A fructo-oligosaccharide prebiotic is well-tolerated in adults undergoing allogeneic hematopoietic stem cell transplantation: a phase I dose-escalation trial. Transplantation and cellular therapy Andermann, T. M., Fouladi, F., Tamburini, F. B., Sahaf, B., Tkachenko, E., Greene, C., Buckley, M. T., Brooks, E. F., Hedlin, H., Arai, S., Mackall, C. L., Miklos, D., Negrin, R. S., Fodor, A. A., Rezvani, A. R., Bhatt, A. S. 2021


BACKGROUND: Alterations of the gut microbiota after allogeneic hematopoietic cell transplantation (allo-HCT) are a key factor in the development of transplant-related complications such as graft-versus-host disease (GVHD). Interventions that preserve the gut microbiome hold promise to improve HCT-associated morbidity and mortality. Murine models demonstrate that prebiotics such as fructo-oligosaccharides (FOS) may increase gut levels of short-chain fatty acids (SCFAs) such as butyrate, and consequently induce proliferation of immunomodulatory FOXP3+ CD4+ T-regulatory cells (Tregs), that impact GVHD risk.METHODS: We conducted a pilot Phase I trial to assess the investigate the maximum tolerated dose of FOS in patients undergoing reduced-intensity (RIC) allo-HCT (n=15) compared to concurrent controls (n=16). We administered FOS starting at pretransplant conditioning and continuing for a total of 21 days. We characterized the gut microbiome using shotgun metagenomic sequencing, measured stool SCFAs using LC-MS, and determined peripheral T-cell concentrations using CyTOF.RESULTS: We found that FOS was safe and well-tolerated at 10g per day without significant adverse effects in patients undergoing allo-HCT. Community-level gut microbiota composition was significantly different on the day of transplant (day 0) between patients receiving FOS compared to concurrent controls, however FOS-associated alterations of the gut microbiota were not sustained after transplant. Although the impact of FOS was fleeting, transplantation itself impacted a substantial number of taxa over time. In our small pilot trial, no significant differences were observed in gut microbial metabolic pathways, stool SCFAs, or in peripheral Tregs although Tregs trended higher in those patients who received FOS. A marker of CD4+ T-cell activation, namely CTLA4+, was significantly higher in patients receiving FOS, whereas a non-significant trend existed for FOP3+CD4+ T-regulatory cells that were higher in those receiving FOS compared to controls.CONCLUSIONS: FOS is well-tolerated at 10g per day in patients undergoing RIC allo-HCT. While alterations in the gut microbiota and peripheral immune cell composition in those receiving FOS are intriguing, additional studies are required to investigate the use of prebiotics in HCT recipients.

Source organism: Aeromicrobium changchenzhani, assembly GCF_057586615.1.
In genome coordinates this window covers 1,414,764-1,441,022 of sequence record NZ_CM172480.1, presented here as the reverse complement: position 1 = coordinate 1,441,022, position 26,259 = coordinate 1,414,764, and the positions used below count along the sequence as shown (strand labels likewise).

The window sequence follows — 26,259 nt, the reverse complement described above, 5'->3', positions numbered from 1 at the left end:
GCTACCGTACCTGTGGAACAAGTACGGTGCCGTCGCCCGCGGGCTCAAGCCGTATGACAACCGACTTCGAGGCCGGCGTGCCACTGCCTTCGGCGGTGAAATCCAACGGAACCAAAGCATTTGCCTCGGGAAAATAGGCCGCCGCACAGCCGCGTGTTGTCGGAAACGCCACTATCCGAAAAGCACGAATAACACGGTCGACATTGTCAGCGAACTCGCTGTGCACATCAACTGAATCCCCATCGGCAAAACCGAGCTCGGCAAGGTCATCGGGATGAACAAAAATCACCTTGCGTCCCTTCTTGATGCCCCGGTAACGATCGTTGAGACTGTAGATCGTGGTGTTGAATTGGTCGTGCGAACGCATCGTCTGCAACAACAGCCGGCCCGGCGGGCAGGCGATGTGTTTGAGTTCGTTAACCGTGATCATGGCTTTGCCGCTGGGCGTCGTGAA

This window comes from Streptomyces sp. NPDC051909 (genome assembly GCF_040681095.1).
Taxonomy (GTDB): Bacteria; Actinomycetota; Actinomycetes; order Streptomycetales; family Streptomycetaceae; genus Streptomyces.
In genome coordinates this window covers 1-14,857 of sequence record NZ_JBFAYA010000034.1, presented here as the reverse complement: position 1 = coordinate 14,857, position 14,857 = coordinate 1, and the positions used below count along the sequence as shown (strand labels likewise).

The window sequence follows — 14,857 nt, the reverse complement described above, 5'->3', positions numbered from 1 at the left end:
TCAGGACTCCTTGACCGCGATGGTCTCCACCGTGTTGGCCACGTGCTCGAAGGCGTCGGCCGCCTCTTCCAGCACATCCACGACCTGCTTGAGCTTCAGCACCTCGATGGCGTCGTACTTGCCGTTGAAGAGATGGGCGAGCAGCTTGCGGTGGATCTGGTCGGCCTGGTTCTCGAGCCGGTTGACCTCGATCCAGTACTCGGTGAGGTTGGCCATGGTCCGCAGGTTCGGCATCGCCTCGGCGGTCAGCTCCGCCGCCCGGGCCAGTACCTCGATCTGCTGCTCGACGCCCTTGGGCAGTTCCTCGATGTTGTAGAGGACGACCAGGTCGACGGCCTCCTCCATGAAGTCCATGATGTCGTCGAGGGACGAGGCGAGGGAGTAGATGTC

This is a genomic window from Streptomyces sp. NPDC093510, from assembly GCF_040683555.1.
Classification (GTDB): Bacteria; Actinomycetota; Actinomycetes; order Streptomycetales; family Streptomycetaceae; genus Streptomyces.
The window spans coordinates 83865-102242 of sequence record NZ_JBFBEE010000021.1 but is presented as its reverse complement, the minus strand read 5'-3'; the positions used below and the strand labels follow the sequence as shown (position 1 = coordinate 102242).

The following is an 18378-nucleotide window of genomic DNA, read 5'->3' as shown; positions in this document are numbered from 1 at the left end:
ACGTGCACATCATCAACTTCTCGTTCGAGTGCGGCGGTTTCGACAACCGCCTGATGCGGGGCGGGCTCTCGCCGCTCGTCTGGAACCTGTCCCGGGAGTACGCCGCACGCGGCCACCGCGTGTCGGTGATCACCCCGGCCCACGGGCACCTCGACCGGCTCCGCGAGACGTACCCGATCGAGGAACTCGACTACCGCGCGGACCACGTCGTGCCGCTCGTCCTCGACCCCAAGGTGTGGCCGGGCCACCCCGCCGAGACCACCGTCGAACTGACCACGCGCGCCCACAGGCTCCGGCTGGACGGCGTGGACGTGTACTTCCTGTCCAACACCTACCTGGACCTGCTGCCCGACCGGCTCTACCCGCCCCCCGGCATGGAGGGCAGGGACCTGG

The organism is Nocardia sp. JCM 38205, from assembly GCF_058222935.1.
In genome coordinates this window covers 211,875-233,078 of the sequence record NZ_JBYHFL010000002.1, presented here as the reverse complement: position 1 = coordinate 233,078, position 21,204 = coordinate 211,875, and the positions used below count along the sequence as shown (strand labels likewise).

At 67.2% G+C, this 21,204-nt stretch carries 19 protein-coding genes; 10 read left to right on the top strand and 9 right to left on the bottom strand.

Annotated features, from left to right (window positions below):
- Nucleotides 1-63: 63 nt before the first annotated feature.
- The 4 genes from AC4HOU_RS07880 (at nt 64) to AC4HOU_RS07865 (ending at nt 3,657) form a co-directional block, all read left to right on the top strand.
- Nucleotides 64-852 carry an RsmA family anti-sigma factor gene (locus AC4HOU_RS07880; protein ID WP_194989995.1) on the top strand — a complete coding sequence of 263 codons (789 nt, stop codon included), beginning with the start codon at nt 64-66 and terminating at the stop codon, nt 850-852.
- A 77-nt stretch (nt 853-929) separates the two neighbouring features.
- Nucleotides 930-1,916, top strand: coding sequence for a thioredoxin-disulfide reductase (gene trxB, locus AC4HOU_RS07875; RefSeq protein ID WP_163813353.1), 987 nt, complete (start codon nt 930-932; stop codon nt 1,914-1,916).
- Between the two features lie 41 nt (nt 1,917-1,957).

View details for DOI 10.1016/j.jtct.2021.07.009

View details for PubMedID 34274493